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GOP pushes Congress to act on drug addiction "epidemic"

Sen. Rob Portman, R-Ohio, touts a comprehensive bipartisan effort to combat the issue of drug addiction in the GOP's weekly address, released January 30, 2016
GOP pushes to combat drug addiction "epidemic" 04:13

With presidential candidates spotlighting drug addiction on the 2016 campaign trail, Congressional Republicans are trying to do their part in pushing a legislative solution to the widespread issue.

"This epidemic does not discriminate," Sen. Rob Portman, R-Ohio, said Saturday. "Zip codes don't matter. It's affecting our cities, suburban areas, and rural counties. Young or old, rich, middle class or poor, black, white, Hispanic or Asian. The grip of addiction affects all of us."

The Ohio Republican touted a bipartisan effort, called the Comprehensive Addiction and Recovery Act (CARA), that he said would "make a real difference for families and communities."

The bill "targets prevention and education resources" and also provides more funding for "evidence-based" treatment and recovery programs. Among other changes, CARA would expand prescription drug take-back programs and establish monitoring to prevent over-prescriptions of painkillers.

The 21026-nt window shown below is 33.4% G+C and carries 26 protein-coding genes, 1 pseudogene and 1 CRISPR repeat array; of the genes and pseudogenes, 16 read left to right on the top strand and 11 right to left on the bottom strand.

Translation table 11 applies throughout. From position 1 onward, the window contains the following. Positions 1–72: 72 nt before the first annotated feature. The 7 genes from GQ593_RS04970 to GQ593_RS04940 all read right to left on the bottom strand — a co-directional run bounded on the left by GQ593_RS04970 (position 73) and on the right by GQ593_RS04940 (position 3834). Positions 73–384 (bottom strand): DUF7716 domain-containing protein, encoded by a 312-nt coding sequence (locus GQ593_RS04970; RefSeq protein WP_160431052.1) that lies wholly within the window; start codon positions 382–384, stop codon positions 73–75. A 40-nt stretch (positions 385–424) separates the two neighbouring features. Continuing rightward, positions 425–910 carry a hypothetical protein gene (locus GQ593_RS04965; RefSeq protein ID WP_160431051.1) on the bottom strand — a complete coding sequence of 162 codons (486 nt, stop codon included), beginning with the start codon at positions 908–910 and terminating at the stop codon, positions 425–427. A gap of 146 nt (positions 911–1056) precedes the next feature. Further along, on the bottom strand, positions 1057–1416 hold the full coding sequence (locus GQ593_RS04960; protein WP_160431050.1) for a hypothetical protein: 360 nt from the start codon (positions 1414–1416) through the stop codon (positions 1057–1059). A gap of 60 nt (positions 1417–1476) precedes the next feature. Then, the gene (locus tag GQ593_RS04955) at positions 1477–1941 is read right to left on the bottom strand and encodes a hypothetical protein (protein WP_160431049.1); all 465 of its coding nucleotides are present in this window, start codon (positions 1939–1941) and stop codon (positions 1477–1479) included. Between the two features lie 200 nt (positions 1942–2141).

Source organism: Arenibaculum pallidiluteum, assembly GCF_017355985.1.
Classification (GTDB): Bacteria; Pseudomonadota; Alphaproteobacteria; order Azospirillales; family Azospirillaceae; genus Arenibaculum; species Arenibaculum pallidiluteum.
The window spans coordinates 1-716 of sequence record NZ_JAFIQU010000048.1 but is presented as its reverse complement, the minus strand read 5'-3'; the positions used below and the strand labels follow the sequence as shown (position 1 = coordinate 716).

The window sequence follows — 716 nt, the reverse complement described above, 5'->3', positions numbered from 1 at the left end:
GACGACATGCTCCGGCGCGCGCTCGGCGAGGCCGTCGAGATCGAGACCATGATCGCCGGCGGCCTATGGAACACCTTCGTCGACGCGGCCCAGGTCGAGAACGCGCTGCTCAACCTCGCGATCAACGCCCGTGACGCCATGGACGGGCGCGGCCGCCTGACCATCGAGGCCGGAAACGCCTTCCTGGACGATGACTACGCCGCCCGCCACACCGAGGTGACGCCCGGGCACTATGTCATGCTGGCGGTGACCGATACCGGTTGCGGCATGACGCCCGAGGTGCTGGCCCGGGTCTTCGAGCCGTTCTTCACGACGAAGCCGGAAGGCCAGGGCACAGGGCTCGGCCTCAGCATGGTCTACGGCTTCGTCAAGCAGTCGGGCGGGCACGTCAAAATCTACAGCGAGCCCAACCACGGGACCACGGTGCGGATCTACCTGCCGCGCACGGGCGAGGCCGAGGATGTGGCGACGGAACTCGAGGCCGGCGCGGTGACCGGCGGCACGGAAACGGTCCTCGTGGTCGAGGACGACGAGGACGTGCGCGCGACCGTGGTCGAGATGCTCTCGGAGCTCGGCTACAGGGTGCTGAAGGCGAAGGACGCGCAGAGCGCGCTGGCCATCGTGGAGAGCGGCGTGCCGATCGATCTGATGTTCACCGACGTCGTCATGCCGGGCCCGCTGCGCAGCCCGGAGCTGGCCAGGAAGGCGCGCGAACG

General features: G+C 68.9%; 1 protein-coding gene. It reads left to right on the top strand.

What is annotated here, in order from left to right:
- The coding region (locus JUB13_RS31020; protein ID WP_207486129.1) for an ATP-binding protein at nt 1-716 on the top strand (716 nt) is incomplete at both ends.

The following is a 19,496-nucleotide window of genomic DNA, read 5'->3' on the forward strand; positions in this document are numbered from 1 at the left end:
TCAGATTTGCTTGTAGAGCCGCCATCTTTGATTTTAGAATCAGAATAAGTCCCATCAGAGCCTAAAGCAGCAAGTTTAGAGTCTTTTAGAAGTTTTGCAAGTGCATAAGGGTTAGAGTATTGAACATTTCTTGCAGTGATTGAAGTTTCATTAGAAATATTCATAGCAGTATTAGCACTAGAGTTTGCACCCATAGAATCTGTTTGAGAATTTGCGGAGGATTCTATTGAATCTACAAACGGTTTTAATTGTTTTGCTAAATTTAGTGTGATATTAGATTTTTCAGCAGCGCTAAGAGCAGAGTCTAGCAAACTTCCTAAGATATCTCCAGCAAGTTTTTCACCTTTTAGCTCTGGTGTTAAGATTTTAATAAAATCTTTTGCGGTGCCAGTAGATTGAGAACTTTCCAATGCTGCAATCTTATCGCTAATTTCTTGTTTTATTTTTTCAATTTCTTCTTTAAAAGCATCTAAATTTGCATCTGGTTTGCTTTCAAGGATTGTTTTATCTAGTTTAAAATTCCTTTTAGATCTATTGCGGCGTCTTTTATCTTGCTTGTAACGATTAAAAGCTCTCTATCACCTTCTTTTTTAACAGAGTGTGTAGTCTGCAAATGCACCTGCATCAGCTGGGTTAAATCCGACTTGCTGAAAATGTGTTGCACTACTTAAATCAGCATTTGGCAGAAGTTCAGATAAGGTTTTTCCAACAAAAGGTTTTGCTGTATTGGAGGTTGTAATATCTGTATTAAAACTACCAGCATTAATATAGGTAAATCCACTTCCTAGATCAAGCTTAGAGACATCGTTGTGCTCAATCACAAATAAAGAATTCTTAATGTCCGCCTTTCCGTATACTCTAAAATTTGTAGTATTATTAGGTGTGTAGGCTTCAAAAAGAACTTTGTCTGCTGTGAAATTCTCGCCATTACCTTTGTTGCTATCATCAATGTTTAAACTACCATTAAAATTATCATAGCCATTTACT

Portman, who cited drug overdoses as the killer of over 120 Americans daily, assured viewers that the legislation was "moving."

"There is an urgency to this issue," he said. "Congress must act now to help repair our communities, our families and our country."

On Saturday, the president called for his own policy push, with a new video emphasizing the importance of teaching computer literacy in classrooms.

"We have to make sure all our kids are equipped for the jobs of the future - which means not just being able to work with computers, but developing the analytical and coding skills to power our innovation economy," Mr. Obama said. "In the new economy, computer science isn't an optional skill - it's a basic skill, right along with the three 'Rs.'"

The White House announced a new Computer Science for All initiative that pushes for funding from Congress to provide schools with opportunities to teach computer science for all students.

The plan also calls for increasing training for teachers on the subject and culling together expertise from the public and private sectors.

"That's what this is all about - each of us doing our part to make sure all our young people can compete in a high-tech, global economy," the president said. "They're the ones who will make sure America keeps growing, keeps innovating, and keeps leading the world in the years ahead."

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